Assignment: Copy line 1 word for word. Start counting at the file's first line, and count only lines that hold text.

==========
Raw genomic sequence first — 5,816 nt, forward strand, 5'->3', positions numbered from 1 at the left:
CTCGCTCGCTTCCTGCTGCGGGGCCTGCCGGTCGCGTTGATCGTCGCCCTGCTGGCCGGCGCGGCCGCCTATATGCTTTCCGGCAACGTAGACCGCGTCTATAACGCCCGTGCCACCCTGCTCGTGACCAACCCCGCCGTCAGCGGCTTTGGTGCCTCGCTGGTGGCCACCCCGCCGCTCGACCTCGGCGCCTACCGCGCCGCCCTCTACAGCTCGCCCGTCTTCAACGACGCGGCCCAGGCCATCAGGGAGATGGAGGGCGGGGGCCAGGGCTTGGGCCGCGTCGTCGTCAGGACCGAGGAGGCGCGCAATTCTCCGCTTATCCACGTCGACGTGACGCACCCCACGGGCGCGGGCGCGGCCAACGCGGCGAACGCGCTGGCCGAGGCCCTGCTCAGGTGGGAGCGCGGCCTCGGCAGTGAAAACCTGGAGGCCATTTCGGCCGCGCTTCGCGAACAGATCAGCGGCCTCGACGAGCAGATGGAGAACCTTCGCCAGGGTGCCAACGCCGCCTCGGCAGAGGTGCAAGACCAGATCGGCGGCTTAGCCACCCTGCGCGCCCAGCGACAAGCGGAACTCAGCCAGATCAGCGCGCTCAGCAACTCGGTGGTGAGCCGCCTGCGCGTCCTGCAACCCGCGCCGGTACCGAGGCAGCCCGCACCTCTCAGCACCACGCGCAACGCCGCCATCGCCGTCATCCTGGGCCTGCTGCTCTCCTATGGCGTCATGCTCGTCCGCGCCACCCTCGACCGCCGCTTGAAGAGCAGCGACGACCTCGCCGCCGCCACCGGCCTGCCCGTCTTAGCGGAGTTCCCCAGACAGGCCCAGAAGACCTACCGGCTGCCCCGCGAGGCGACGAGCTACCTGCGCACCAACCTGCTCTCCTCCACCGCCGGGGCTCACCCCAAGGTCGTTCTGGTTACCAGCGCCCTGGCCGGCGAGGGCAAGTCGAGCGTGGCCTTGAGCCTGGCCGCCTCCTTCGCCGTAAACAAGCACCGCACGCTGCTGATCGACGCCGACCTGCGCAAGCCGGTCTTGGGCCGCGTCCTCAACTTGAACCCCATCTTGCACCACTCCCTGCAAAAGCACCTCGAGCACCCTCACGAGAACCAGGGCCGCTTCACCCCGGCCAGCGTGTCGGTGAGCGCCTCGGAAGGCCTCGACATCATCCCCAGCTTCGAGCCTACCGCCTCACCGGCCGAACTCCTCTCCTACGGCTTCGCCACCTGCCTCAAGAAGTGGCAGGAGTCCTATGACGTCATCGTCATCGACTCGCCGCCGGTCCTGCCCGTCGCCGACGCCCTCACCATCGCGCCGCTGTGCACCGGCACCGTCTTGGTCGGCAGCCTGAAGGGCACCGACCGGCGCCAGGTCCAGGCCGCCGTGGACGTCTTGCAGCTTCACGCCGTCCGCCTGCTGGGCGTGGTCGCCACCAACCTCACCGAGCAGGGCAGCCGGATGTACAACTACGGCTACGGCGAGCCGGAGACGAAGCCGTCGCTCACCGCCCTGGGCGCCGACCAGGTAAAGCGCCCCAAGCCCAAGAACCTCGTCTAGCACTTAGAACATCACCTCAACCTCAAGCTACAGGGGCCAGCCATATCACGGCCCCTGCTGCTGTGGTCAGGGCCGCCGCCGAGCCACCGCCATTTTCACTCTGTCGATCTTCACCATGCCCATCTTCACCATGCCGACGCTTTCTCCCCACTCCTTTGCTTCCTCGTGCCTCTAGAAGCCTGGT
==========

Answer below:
Raw genomic sequence first — 5,816 nt, forward strand, 5'->3', positions numbered from 1 at the left: